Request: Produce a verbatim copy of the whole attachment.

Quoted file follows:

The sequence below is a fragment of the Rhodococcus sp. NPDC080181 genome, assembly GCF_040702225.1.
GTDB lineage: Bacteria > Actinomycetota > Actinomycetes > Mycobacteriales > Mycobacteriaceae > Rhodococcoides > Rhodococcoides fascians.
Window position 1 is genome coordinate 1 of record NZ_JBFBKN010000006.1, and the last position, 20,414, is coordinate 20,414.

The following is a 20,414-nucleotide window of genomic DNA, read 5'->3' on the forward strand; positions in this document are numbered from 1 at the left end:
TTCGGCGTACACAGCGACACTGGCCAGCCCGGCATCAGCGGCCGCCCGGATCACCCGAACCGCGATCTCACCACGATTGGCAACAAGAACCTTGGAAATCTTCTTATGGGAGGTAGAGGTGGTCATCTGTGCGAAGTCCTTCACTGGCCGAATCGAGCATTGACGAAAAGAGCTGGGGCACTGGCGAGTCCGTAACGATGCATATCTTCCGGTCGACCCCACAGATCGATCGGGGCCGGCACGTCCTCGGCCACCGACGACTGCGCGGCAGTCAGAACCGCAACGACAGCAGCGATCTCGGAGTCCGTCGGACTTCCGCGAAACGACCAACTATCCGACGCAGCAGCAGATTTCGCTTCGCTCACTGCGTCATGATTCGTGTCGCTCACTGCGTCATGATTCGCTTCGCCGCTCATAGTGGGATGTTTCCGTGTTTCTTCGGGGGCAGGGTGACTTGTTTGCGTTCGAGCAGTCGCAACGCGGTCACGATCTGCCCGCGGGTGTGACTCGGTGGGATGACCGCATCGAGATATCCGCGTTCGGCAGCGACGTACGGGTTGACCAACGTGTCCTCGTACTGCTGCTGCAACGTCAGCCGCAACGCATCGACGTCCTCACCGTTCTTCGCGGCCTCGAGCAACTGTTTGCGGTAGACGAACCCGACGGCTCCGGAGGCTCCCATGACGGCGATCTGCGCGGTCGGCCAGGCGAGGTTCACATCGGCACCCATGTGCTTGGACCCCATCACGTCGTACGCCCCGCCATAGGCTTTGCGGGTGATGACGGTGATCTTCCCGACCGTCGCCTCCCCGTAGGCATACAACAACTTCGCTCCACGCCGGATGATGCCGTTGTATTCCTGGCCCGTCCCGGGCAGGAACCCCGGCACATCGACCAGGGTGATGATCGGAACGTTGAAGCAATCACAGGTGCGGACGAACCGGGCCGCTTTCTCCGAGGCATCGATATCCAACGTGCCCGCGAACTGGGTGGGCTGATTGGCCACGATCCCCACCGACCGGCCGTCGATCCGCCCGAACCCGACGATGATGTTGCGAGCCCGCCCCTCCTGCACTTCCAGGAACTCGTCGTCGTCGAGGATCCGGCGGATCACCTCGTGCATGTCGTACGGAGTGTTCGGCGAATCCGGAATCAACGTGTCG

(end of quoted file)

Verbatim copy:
The sequence below is a fragment of the Rhodococcus sp. NPDC080181 genome, assembly GCF_040702225.1.
GTDB lineage: Bacteria > Actinomycetota > Actinomycetes > Mycobacteriales > Mycobacteriaceae > Rhodococcoides > Rhodococcoides fascians.
Window position 1 is genome coordinate 1 of record NZ_JBFBKN010000006.1, and the last position, 20,414, is coordinate 20,414.

The following is a 20,414-nucleotide window of genomic DNA, read 5'->3' on the forward strand; positions in this document are numbered from 1 at the left end:
TTCGGCGTACACAGCGACACTGGCCAGCCCGGCATCAGCGGCCGCCCGGATCACCCGAACCGCGATCTCACCACGATTGGCAACAAGAACCTTGGAAATCTTCTTATGGGAGGTAGAGGTGGTCATCTGTGCGAAGTCCTTCACTGGCCGAATCGAGCATTGACGAAAAGAGCTGGGGCACTGGCGAGTCCGTAACGATGCATATCTTCCGGTCGACCCCACAGATCGATCGGGGCCGGCACGTCCTCGGCCACCGACGACTGCGCGGCAGTCAGAACCGCAACGACAGCAGCGATCTCGGAGTCCGTCGGACTTCCGCGAAACGACCAACTATCCGACGCAGCAGCAGATTTCGCTTCGCTCACTGCGTCATGATTCGTGTCGCTCACTGCGTCATGATTCGCTTCGCCGCTCATAGTGGGATGTTTCCGTGTTTCTTCGGGGGCAGGGTGACTTGTTTGCGTTCGAGCAGTCGCAACGCGGTCACGATCTGCCCGCGGGTGTGACTCGGTGGGATGACCGCATCGAGATATCCGCGTTCGGCAGCGACGTACGGGTTGACCAACGTGTCCTCGTACTGCTGCTGCAACGTCAGCCGCAACGCATCGACGTCCTCACCGTTCTTCGCGGCCTCGAGCAACTGTTTGCGGTAGACGAACCCGACGGCTCCGGAGGCTCCCATGACGGCGATCTGCGCGGTCGGCCAGGCGAGGTTCACATCGGCACCCATGTGCTTGGACCCCATCACGTCGTACGCCCCGCCATAGGCTTTGCGGGTGATGACGGTGATCTTCCCGACCGTCGCCTCCCCGTAGGCATACAACAACTTCGCTCCACGCCGGATGATGCCGTTGTATTCCTGGCCCGTCCCGGGCAGGAACCCCGGCACATCGACCAGGGTGATGATCGGAACGTTGAAGCAATCACAGGTGCGGACGAACCGGGCCGCTTTCTCCGAGGCATCGATATCCAACGTGCCCGCGAACTGGGTGGGCTGATTGGCCACGATCCCCACCGACCGGCCGTCGATCCGCCCGAACCCGACGATGATGTTGCGAGCCCGCCCCTCCTGCACTTCCAGGAACTCGTCGTCGTCGAGGATCCGGCGGATCACCTCGTGCATGTCGTACGGAGTGTTCGGCGAATCCGGAATCAACGTGTCG